Behind The Scene: Rocks Off’s Jake Szufnarowski from Concert Cruise to Mask Medley

Bradley Tucker on June 18, 2020
Behind The Scene: Rocks Off’s Jake Szufnarowski from Concert Cruise to Mask Medley

Rocks Off, the concert promotion company, recently pivoted (at least temporarily) from concert promotion to mask production. Founded by Jake Szufnarowski in 2002, the Rocks Off online shop now offers over 300 designs from social justice slogans to song parodies.

As  Szufnarowski explains, “Anyone who knows Rocks Off knows we take personal expression seriously. Whether it’s our clothes, our haircuts & dye jobs, our admittedly ridiculous tattoos, or just the way we personally pump energy into every event, we are the antithesis of wallflowers. When we saw that life in NYC — and America for that matter — would involve face masks for the foreseeable future, we wanted to find a way to make it fun. Forget hide-and-seek, we’re talking Freak-A-Peek. We came up with 300+ designs, from wholesome (but still eye-catching!) to completely whacked out, and everything in between. Our motto: Keep safe. Keep Stylish. Keep being you.”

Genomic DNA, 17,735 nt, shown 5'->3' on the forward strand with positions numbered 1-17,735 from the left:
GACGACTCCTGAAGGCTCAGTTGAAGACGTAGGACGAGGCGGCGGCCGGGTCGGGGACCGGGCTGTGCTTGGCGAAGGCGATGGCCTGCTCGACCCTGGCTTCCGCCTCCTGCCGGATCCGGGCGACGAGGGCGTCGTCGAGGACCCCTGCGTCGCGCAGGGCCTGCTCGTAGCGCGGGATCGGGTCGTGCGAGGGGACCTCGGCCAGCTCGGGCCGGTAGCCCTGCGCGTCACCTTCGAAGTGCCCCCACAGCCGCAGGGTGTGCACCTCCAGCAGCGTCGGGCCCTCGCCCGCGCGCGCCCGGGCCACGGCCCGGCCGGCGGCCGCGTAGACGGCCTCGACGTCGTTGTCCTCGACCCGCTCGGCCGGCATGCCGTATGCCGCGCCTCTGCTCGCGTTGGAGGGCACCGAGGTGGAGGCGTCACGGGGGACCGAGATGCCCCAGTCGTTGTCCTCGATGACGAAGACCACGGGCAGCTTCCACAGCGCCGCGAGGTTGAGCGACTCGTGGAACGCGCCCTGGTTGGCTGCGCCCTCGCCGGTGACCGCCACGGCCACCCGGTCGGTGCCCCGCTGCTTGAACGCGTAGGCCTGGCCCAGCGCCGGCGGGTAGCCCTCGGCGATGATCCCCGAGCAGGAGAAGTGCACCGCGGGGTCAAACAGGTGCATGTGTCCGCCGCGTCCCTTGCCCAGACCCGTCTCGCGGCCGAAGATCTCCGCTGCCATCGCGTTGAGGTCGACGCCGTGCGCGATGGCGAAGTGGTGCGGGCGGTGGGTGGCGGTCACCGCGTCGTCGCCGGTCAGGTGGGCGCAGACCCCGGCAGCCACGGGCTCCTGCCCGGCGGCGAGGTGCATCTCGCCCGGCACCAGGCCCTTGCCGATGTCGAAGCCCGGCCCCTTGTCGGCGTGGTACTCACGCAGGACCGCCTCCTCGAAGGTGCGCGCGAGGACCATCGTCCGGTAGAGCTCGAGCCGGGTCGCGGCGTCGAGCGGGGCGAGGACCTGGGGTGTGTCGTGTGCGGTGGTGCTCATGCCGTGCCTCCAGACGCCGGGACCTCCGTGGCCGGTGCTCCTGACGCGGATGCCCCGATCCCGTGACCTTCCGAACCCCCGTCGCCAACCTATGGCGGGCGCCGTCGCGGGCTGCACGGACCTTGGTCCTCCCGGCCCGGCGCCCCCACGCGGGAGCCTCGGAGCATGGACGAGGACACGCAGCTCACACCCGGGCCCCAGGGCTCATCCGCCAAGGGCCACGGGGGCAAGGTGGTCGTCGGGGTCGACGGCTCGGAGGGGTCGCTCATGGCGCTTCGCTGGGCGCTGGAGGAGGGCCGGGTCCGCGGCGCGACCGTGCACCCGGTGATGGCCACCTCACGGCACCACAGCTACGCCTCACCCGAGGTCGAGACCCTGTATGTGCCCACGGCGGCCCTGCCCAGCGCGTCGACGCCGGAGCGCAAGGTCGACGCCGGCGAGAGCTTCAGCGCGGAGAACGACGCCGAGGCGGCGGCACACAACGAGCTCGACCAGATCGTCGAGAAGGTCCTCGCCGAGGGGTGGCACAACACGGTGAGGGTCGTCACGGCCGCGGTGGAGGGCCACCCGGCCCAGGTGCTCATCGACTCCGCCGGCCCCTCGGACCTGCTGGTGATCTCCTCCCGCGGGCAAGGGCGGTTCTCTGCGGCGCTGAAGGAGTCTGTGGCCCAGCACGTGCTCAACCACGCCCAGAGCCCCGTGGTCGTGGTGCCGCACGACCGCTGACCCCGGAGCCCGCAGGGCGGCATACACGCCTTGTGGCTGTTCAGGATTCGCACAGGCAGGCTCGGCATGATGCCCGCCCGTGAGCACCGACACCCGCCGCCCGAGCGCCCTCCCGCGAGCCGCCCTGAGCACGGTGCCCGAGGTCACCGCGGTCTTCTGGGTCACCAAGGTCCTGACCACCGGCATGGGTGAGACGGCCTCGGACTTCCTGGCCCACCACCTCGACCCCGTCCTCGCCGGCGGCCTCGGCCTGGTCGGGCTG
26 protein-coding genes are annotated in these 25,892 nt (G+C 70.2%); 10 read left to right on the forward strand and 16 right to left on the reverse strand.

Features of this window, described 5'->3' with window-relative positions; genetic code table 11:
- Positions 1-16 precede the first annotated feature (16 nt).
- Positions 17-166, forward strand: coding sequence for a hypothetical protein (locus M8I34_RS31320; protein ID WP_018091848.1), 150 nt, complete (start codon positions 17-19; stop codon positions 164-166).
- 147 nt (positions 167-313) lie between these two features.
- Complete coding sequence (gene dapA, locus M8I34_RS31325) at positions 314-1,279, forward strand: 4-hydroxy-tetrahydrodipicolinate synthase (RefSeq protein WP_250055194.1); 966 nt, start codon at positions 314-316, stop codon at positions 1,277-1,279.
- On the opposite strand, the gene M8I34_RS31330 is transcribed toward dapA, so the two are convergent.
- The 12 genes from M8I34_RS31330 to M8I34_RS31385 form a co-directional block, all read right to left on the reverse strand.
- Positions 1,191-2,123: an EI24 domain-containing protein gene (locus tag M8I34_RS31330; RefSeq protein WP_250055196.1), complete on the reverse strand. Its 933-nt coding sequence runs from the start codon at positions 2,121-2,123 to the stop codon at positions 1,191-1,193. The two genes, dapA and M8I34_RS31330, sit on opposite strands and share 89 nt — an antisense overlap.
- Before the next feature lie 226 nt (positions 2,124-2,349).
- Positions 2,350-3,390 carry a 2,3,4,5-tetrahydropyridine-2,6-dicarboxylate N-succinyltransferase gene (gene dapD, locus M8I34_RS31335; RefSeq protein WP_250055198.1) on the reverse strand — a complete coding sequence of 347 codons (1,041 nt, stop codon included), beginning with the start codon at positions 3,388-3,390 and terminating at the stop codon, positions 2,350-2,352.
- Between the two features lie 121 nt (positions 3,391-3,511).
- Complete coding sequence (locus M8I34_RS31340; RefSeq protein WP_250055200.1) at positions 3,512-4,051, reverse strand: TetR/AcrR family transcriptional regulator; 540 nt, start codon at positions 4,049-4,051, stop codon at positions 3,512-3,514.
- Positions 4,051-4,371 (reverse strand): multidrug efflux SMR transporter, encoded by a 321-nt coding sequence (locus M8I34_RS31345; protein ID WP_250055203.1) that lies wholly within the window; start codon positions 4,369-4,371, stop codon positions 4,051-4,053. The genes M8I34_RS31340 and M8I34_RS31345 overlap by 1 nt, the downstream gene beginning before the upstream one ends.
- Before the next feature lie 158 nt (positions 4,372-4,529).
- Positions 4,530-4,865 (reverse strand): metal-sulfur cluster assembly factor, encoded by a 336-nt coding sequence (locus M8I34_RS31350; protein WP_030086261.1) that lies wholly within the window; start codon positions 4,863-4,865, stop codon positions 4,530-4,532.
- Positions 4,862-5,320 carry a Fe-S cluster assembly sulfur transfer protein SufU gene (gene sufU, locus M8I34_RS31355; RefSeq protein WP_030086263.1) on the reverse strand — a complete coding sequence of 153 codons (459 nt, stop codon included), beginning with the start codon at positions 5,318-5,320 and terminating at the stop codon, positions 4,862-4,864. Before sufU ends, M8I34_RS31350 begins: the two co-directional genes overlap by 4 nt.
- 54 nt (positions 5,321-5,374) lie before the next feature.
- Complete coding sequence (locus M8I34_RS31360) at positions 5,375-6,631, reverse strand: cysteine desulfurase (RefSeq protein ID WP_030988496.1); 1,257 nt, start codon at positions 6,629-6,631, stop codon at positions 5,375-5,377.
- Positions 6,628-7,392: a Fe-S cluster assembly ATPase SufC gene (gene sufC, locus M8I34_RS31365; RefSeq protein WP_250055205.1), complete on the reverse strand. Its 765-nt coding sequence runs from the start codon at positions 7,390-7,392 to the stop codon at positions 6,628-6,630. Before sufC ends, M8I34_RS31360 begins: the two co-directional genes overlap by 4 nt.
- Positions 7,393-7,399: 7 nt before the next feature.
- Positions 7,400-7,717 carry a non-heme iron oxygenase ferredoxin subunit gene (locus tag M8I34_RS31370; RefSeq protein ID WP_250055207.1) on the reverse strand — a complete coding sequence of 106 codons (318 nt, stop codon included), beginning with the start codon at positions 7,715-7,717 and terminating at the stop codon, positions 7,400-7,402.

Their latest additions are in support of the ongoing protests against police brutality, bearing phrases such as “I Can’t Breathe,” “No Justice No Peace” and “Anti Fascist.” The company has announced that 100% of proceeds from this series of masks will go to the National Lawyers Guild Mass Defense Fund.

Can you tell me a little bit about what music you were into early on and how eventually that kind of led you into the music business?